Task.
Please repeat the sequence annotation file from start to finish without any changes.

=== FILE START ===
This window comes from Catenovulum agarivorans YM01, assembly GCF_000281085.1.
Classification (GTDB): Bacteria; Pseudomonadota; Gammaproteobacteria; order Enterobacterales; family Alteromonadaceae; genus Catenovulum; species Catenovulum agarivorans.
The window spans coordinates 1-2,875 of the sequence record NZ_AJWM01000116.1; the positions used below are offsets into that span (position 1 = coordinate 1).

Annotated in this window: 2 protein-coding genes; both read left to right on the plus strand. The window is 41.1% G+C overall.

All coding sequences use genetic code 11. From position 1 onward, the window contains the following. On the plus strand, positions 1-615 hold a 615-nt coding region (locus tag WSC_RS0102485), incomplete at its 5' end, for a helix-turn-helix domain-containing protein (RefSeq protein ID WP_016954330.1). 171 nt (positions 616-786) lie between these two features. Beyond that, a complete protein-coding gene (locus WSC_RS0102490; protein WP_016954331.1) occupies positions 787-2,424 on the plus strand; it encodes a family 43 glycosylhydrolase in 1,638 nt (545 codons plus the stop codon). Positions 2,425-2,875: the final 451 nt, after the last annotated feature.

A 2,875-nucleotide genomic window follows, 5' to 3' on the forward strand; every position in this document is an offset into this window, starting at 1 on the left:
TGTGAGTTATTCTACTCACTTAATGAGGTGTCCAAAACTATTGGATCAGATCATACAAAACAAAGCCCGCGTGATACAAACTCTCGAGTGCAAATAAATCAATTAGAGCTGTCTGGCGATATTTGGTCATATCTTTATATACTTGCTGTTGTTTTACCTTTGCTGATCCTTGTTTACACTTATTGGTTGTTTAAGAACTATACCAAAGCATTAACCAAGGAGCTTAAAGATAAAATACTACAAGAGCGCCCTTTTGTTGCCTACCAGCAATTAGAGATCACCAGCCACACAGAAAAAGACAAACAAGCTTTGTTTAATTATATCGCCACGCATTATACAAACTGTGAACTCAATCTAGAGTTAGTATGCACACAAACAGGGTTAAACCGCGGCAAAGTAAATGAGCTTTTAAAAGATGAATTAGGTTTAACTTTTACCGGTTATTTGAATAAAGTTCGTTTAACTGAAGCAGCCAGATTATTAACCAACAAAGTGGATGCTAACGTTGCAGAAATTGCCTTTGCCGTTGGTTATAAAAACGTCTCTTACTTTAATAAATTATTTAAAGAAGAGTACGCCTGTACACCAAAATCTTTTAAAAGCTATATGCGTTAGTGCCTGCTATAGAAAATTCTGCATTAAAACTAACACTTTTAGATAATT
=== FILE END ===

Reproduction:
This window comes from Catenovulum agarivorans YM01, assembly GCF_000281085.1.
Classification (GTDB): Bacteria; Pseudomonadota; Gammaproteobacteria; order Enterobacterales; family Alteromonadaceae; genus Catenovulum; species Catenovulum agarivorans.
The window spans coordinates 1-2,875 of the sequence record NZ_AJWM01000116.1; the positions used below are offsets into that span (position 1 = coordinate 1).

Annotated in this window: 2 protein-coding genes; both read left to right on the plus strand. The window is 41.1% G+C overall.

All coding sequences use genetic code 11. From position 1 onward, the window contains the following. On the plus strand, positions 1-615 hold a 615-nt coding region (locus tag WSC_RS0102485), incomplete at its 5' end, for a helix-turn-helix domain-containing protein (RefSeq protein ID WP_016954330.1). 171 nt (positions 616-786) lie between these two features. Beyond that, a complete protein-coding gene (locus WSC_RS0102490; protein WP_016954331.1) occupies positions 787-2,424 on the plus strand; it encodes a family 43 glycosylhydrolase in 1,638 nt (545 codons plus the stop codon). Positions 2,425-2,875: the final 451 nt, after the last annotated feature.

A 2,875-nucleotide genomic window follows, 5' to 3' on the forward strand; every position in this document is an offset into this window, starting at 1 on the left:
TGTGAGTTATTCTACTCACTTAATGAGGTGTCCAAAACTATTGGATCAGATCATACAAAACAAAGCCCGCGTGATACAAACTCTCGAGTGCAAATAAATCAATTAGAGCTGTCTGGCGATATTTGGTCATATCTTTATATACTTGCTGTTGTTTTACCTTTGCTGATCCTTGTTTACACTTATTGGTTGTTTAAGAACTATACCAAAGCATTAACCAAGGAGCTTAAAGATAAAATACTACAAGAGCGCCCTTTTGTTGCCTACCAGCAATTAGAGATCACCAGCCACACAGAAAAAGACAAACAAGCTTTGTTTAATTATATCGCCACGCATTATACAAACTGTGAACTCAATCTAGAGTTAGTATGCACACAAACAGGGTTAAACCGCGGCAAAGTAAATGAGCTTTTAAAAGATGAATTAGGTTTAACTTTTACCGGTTATTTGAATAAAGTTCGTTTAACTGAAGCAGCCAGATTATTAACCAACAAAGTGGATGCTAACGTTGCAGAAATTGCCTTTGCCGTTGGTTATAAAAACGTCTCTTACTTTAATAAATTATTTAAAGAAGAGTACGCCTGTACACCAAAATCTTTTAAAAGCTATATGCGTTAGTGCCTGCTATAGAAAATTCTGCATTAAAACTAACACTTTTAGATAATT